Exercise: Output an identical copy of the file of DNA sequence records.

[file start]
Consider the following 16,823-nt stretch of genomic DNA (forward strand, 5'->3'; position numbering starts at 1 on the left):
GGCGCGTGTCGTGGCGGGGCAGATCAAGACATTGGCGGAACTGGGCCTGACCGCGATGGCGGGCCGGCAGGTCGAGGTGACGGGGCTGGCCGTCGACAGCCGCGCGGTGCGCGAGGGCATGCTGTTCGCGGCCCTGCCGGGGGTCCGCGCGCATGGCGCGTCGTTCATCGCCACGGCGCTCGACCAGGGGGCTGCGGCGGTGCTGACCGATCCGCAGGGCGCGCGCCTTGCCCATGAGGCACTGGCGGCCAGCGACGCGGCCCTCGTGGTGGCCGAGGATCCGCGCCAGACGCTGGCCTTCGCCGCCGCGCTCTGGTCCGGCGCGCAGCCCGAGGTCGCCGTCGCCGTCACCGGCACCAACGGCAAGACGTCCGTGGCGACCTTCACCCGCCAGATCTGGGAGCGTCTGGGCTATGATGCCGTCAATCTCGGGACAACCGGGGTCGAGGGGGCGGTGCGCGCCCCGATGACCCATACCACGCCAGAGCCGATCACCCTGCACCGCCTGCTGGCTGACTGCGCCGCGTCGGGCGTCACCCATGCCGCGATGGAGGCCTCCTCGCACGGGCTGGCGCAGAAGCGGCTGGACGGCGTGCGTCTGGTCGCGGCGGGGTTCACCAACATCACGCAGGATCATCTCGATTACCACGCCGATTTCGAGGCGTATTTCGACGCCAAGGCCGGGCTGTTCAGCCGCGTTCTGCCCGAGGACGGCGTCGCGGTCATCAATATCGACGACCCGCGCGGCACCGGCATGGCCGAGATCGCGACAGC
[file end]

Consider the following 16,823-nt stretch of genomic DNA (forward strand, 5'->3'; position numbering starts at 1 on the left):
GGCGCGTGTCGTGGCGGGGCAGATCAAGACATTGGCGGAACTGGGCCTGACCGCGATGGCGGGCCGGCAGGTCGAGGTGACGGGGCTGGCCGTCGACAGCCGCGCGGTGCGCGAGGGCATGCTGTTCGCGGCCCTGCCGGGGGTCCGCGCGCATGGCGCGTCGTTCATCGCCACGGCGCTCGACCAGGGGGCTGCGGCGGTGCTGACCGATCCGCAGGGCGCGCGCCTTGCCCATGAGGCACTGGCGGCCAGCGACGCGGCCCTCGTGGTGGCCGAGGATCCGCGCCAGACGCTGGCCTTCGCCGCCGCGCTCTGGTCCGGCGCGCAGCCCGAGGTCGCCGTCGCCGTCACCGGCACCAACGGCAAGACGTCCGTGGCGACCTTCACCCGCCAGATCTGGGAGCGTCTGGGCTATGATGCCGTCAATCTCGGGACAACCGGGGTCGAGGGGGCGGTGCGCGCCCCGATGACCCATACCACGCCAGAGCCGATCACCCTGCACCGCCTGCTGGCTGACTGCGCCGCGTCGGGCGTCACCCATGCCGCGATGGAGGCCTCCTCGCACGGGCTGGCGCAGAAGCGGCTGGACGGCGTGCGTCTGGTCGCGGCGGGGTTCACCAACATCACGCAGGATCATCTCGATTACCACGCCGATTTCGAGGCGTATTTCGACGCCAAGGCCGGGCTGTTCAGCCGCGTTCTGCCCGAGGACGGCGTCGCGGTCATCAATATCGACGACCCGCGCGGCACCGGCATGGCCGAGATCGCGACAGC